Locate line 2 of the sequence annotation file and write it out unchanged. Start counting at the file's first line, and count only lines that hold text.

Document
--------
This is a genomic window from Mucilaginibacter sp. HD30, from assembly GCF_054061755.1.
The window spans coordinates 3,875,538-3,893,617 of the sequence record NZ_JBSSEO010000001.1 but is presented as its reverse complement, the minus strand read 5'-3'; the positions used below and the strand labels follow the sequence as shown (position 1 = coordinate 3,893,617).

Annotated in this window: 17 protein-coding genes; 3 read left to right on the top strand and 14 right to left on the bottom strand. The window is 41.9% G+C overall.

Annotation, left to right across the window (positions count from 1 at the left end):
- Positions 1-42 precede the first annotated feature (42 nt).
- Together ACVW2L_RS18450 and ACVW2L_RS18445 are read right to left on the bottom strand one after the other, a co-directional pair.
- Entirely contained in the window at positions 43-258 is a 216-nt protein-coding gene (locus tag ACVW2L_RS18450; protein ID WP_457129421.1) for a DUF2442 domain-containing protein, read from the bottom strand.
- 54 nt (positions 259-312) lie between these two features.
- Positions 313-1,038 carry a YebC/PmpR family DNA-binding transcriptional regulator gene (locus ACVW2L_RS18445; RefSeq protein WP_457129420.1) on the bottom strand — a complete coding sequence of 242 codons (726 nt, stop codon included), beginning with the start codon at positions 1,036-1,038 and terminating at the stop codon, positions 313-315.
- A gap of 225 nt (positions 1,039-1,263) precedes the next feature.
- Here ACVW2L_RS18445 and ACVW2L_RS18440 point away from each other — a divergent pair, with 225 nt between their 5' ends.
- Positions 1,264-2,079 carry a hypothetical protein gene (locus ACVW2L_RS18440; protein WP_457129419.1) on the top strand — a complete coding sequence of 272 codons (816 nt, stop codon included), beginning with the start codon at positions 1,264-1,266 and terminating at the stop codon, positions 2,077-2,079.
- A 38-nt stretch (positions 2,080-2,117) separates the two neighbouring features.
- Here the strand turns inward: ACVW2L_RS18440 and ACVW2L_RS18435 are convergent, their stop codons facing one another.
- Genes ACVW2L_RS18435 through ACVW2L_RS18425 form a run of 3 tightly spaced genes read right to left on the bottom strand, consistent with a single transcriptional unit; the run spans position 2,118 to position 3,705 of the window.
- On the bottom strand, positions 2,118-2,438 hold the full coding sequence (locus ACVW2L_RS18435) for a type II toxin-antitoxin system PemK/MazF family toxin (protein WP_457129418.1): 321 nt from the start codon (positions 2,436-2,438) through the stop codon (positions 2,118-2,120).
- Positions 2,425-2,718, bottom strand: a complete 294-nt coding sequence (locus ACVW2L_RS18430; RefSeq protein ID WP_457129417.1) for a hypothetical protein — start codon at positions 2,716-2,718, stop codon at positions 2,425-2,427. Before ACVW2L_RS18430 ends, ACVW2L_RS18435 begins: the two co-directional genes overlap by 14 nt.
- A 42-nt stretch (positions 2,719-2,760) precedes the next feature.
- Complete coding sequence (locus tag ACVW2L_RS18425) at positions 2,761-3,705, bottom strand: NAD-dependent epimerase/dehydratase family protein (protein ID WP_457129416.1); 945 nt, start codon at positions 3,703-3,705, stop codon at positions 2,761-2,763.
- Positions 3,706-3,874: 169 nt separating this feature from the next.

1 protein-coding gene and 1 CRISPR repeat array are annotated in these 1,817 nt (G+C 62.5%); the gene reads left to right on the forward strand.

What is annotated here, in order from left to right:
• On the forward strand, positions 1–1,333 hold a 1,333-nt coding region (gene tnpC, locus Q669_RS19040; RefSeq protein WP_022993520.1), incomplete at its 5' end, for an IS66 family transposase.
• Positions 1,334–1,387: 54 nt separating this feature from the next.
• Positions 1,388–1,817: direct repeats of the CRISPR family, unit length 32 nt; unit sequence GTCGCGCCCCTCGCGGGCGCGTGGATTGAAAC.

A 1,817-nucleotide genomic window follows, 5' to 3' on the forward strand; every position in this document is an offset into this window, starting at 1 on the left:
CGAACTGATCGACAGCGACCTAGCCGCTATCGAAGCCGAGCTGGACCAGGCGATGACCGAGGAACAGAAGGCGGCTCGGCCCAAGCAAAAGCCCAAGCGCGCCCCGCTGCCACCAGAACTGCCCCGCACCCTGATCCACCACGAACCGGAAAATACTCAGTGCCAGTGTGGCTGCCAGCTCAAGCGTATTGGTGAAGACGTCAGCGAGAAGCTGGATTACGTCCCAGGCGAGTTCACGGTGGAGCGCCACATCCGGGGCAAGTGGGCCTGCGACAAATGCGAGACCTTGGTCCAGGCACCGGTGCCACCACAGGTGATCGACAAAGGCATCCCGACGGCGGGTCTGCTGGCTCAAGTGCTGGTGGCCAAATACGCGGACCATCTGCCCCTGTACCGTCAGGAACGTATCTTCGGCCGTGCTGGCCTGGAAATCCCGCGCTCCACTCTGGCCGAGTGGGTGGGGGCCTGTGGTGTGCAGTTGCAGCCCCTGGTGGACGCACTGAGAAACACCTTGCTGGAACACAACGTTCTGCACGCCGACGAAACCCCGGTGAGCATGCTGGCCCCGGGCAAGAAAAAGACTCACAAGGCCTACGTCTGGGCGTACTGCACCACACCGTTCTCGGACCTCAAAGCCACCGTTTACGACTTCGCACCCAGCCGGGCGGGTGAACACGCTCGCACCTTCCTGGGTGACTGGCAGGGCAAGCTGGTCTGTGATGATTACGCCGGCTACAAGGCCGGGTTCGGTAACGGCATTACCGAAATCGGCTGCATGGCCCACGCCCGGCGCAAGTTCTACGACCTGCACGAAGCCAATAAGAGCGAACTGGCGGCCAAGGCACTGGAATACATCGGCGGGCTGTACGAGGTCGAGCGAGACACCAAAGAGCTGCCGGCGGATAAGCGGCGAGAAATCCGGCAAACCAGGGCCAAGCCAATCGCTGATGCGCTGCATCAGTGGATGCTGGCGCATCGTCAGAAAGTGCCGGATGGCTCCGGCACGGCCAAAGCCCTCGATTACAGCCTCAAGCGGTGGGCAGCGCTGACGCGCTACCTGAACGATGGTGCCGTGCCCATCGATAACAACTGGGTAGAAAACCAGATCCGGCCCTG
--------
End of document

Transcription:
The window spans coordinates 3,875,538-3,893,617 of the sequence record NZ_JBSSEO010000001.1 but is presented as its reverse complement, the minus strand read 5'-3'; the positions used below and the strand labels follow the sequence as shown (position 1 = coordinate 3,893,617).